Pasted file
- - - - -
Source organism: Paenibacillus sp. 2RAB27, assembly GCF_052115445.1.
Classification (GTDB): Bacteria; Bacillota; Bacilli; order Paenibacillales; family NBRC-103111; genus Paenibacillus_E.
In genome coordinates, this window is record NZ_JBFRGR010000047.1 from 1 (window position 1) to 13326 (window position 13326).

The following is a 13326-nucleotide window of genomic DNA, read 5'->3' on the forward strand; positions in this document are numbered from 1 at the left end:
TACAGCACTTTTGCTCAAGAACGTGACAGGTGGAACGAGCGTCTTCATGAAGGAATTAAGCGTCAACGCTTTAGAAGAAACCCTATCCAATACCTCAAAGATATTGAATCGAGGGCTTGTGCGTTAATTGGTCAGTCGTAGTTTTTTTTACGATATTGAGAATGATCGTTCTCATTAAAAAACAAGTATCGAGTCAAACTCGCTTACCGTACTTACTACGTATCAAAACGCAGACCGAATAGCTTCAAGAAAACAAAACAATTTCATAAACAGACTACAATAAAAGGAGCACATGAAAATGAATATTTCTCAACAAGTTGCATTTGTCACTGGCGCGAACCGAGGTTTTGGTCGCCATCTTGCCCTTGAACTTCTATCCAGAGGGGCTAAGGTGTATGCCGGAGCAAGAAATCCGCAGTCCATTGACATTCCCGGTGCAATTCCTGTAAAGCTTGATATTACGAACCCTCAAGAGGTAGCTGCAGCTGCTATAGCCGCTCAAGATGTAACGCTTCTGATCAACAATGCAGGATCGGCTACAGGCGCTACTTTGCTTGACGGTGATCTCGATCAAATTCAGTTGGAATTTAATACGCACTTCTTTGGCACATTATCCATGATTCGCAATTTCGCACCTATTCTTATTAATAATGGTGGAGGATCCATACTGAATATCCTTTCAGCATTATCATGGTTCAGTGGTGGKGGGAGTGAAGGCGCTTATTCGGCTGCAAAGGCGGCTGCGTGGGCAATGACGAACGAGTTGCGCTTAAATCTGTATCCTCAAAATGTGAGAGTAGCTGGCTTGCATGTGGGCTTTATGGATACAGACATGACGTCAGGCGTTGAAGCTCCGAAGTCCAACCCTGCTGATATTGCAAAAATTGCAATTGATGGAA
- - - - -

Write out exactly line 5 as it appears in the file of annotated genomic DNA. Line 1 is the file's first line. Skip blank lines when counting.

TACAGCACTTTTGCTCAAGAACGTGACAGGTGGAACGAGCGTCTTCATGAAGGAATTAAGCGTCAACGCTTTAGAAGAAACCCTATCCAATACCTCAAAGATATTGAATCGAGGGCTTGTGCGTTAATTGGTCAGTCGTAGTTTTTTTTACGATATTGAGAATGATCGTTCTCATTAAAAAACAAGTATCGAGTCAAACTCGCTTACCGTACTTACTACGTATCAAAACGCAGACCGAATAGCTTCAAGAAAACAAAACAATTTCATAAACAGACTACAATAAAAGGAGCACATGAAAATGAATATTTCTCAACAAGTTGCATTTGTCACTGGCGCGAACCGAGGTTTTGGTCGCCATCTTGCCCTTGAACTTCTATCCAGAGGGGCTAAGGTGTATGCCGGAGCAAGAAATCCGCAGTCCATTGACATTCCCGGTGCAATTCCTGTAAAGCTTGATATTACGAACCCTCAAGAGGTAGCTGCAGCTGCTATAGCCGCTCAAGATGTAACGCTTCTGATCAACAATGCAGGATCGGCTACAGGCGCTACTTTGCTTGACGGTGATCTCGATCAAATTCAGTTGGAATTTAATACGCACTTCTTTGGCACATTATCCATGATTCGCAATTTCGCACCTATTCTTATTAATAATGGTGGAGGATCCATACTGAATATCCTTTCAGCATTATCATGGTTCAGTGGTGGKGGGAGTGAAGGCGCTTATTCGGCTGCAAAGGCGGCTGCGTGGGCAATGACGAACGAGTTGCGCTTAAATCTGTATCCTCAAAATGTGAGAGTAGCTGGCTTGCATGTGGGCTTTATGGATACAGACATGACGTCAGGCGTTGAAGCTCCGAAGTCCAACCCTGCTGATATTGCAAAAATTGCAATTGATGGAA